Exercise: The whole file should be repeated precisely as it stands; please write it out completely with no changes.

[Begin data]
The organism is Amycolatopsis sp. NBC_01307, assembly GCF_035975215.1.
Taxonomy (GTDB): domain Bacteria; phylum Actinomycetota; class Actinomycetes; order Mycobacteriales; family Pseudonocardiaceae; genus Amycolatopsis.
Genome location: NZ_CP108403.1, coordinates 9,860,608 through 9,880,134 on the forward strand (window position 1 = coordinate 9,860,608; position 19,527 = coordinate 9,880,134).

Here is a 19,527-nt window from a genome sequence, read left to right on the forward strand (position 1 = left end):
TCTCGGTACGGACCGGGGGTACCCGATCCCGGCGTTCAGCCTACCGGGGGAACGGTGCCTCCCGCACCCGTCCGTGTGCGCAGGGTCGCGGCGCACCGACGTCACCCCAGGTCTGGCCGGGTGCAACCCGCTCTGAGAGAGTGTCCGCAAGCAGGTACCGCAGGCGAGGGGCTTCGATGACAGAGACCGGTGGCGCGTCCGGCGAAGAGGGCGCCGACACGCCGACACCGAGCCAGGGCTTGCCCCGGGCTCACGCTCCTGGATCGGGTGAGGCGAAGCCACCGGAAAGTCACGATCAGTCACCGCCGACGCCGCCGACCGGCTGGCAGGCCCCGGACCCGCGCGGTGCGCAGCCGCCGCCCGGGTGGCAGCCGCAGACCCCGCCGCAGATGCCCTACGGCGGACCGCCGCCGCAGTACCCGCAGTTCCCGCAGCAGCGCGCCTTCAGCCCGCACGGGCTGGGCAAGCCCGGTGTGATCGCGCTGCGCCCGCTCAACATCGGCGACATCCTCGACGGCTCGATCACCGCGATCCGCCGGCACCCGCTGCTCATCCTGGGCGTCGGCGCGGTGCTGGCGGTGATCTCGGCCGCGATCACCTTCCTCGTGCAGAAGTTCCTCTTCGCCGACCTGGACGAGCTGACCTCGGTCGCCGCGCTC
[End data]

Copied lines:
The organism is Amycolatopsis sp. NBC_01307, assembly GCF_035975215.1.
Taxonomy (GTDB): domain Bacteria; phylum Actinomycetota; class Actinomycetes; order Mycobacteriales; family Pseudonocardiaceae; genus Amycolatopsis.
Genome location: NZ_CP108403.1, coordinates 9,860,608 through 9,880,134 on the forward strand (window position 1 = coordinate 9,860,608; position 19,527 = coordinate 9,880,134).

Here is a 19,527-nt window from a genome sequence, read left to right on the forward strand (position 1 = left end):
TCTCGGTACGGACCGGGGGTACCCGATCCCGGCGTTCAGCCTACCGGGGGAACGGTGCCTCCCGCACCCGTCCGTGTGCGCAGGGTCGCGGCGCACCGACGTCACCCCAGGTCTGGCCGGGTGCAACCCGCTCTGAGAGAGTGTCCGCAAGCAGGTACCGCAGGCGAGGGGCTTCGATGACAGAGACCGGTGGCGCGTCCGGCGAAGAGGGCGCCGACACGCCGACACCGAGCCAGGGCTTGCCCCGGGCTCACGCTCCTGGATCGGGTGAGGCGAAGCCACCGGAAAGTCACGATCAGTCACCGCCGACGCCGCCGACCGGCTGGCAGGCCCCGGACCCGCGCGGTGCGCAGCCGCCGCCCGGGTGGCAGCCGCAGACCCCGCCGCAGATGCCCTACGGCGGACCGCCGCCGCAGTACCCGCAGTTCCCGCAGCAGCGCGCCTTCAGCCCGCACGGGCTGGGCAAGCCCGGTGTGATCGCGCTGCGCCCGCTCAACATCGGCGACATCCTCGACGGCTCGATCACCGCGATCCGCCGGCACCCGCTGCTCATCCTGGGCGTCGGCGCGGTGCTGGCGGTGATCTCGGCCGCGATCACCTTCCTCGTGCAGAAGTTCCTCTTCGCCGACCTGGACGAGCTGACCTCGGTCGCCGCGCTC